Insurance and Annuities access

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Dec 18, 2008 11:21 pm

Prospective fee-only advisor looking for advice on how to access Insurance and annuity products.   Would primarily be looking for Fixed Deferred annuities, fixed income annuities, and term/permanent life insurance.


1)  Do you contact insurance companies directly to get on their "platform"?


2) I have seen ads for places like "Low Load Life Insurance".   Any insight on these types of companies?


3)  Suggestions on companies with diverse product lines?  or more success using multiple companies that may specialize in certain products?


4)  How does compensation work?
 
5)  where do you go to see Fixed deferred rates and CDSCs?
 
I appreciate any insight.  Thanks
Dec 19, 2008 6:17 am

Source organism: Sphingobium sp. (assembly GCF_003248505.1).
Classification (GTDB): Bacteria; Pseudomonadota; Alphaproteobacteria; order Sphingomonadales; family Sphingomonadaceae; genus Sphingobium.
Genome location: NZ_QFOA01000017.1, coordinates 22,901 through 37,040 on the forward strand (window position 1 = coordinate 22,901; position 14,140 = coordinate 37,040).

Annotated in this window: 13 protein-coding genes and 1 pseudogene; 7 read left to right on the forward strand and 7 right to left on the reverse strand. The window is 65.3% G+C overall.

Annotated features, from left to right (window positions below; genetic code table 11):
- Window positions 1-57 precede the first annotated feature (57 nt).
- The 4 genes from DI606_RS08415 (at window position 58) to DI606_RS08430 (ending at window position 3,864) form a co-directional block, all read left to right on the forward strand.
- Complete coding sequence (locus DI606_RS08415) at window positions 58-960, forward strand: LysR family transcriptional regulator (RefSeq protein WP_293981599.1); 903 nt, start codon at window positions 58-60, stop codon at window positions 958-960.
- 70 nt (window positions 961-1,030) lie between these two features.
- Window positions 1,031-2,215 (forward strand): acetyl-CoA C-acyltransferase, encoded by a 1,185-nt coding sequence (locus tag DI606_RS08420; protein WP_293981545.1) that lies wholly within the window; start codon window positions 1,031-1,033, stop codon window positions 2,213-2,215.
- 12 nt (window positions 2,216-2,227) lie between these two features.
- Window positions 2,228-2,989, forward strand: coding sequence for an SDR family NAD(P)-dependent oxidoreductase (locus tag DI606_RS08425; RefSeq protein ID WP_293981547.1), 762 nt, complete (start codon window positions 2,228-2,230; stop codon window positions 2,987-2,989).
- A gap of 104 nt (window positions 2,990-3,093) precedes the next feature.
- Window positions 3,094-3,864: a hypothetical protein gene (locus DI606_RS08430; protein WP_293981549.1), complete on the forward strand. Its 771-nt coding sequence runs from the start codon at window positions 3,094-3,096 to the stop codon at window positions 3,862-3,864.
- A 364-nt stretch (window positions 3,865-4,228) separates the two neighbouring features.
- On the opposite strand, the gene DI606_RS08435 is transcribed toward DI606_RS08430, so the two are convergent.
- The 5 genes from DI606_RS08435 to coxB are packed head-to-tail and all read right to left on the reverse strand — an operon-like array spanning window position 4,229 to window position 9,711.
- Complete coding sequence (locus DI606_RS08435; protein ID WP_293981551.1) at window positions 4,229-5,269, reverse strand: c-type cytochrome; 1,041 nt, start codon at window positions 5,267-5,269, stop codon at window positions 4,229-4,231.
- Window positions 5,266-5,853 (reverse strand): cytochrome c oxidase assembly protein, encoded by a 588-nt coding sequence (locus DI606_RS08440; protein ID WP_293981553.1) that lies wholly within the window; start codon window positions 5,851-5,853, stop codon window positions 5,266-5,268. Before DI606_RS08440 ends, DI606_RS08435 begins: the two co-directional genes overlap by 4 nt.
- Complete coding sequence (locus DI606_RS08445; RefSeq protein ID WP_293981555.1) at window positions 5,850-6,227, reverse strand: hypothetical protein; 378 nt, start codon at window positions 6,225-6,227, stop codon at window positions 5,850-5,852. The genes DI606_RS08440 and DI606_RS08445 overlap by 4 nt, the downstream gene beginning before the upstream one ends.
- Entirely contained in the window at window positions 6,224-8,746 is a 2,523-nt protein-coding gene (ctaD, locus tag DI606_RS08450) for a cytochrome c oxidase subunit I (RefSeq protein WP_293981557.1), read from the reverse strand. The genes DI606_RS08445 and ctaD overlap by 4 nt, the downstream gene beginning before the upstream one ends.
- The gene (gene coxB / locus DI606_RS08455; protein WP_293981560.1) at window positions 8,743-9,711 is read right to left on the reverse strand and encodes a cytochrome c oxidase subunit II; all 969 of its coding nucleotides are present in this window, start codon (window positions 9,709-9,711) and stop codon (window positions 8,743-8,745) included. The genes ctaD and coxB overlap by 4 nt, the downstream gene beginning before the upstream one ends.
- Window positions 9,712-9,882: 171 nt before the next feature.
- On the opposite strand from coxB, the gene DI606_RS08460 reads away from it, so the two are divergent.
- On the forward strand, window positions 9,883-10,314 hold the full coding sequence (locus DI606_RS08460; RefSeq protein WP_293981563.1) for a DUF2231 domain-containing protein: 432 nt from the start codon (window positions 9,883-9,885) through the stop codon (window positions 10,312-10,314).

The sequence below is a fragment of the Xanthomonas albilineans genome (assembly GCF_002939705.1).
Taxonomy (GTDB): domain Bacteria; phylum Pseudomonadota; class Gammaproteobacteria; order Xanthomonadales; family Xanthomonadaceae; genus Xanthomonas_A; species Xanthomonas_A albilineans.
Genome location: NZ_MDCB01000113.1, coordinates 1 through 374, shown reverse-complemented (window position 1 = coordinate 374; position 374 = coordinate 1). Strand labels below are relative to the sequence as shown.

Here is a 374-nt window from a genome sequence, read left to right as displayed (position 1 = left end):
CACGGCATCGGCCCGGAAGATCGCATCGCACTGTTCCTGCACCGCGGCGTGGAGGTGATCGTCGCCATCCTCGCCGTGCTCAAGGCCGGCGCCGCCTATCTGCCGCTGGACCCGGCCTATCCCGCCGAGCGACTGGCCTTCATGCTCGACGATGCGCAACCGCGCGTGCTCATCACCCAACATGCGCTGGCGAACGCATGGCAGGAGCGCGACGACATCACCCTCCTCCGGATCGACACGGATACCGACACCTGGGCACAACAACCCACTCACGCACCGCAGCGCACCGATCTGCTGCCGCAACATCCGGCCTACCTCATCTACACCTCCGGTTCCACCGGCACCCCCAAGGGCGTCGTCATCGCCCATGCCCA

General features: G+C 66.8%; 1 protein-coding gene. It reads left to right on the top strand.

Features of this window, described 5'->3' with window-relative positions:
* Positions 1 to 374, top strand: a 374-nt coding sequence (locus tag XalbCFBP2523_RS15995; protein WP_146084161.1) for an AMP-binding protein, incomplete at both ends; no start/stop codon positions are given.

As a fee-only advisor, you are screwed when it comes to insurance.  The low load life insurance products aren't competetive.  There isn't such a thing as no-load/low load disability insurance or long term care insurance.  All clients working with you will also have to buy commissioned products from an insurance agent.  The insurance agent who gets the business will do lots less work than you and possibly make more money.

 
With variable annuities, the products that have living benefit guarantees all pay commissions.  There are fixed annuities in which there aren't any commissions, but they don't perform any better.  If they do, once you factor in your fee, the client is doing worse.
 
Also, understand that going the fee-only route, despite popular opinion, increases your conflicts of interest (assumes that you charge AUM fees).
 
Ex. You charge 1% a year.  The client is retired and has $1,000,000.  He needs $4,000/month.  A $500,000 SPIA gives him his needed income.  If you have him put $500,000 into a SPIA, you lower your income by $5000/year. 
 
I'm not trying to talk you out of becoming fee-only.  I just want you to be aware that it doesn't work on the insurance side of the business.  All clients need a commissioned insurance salesperson.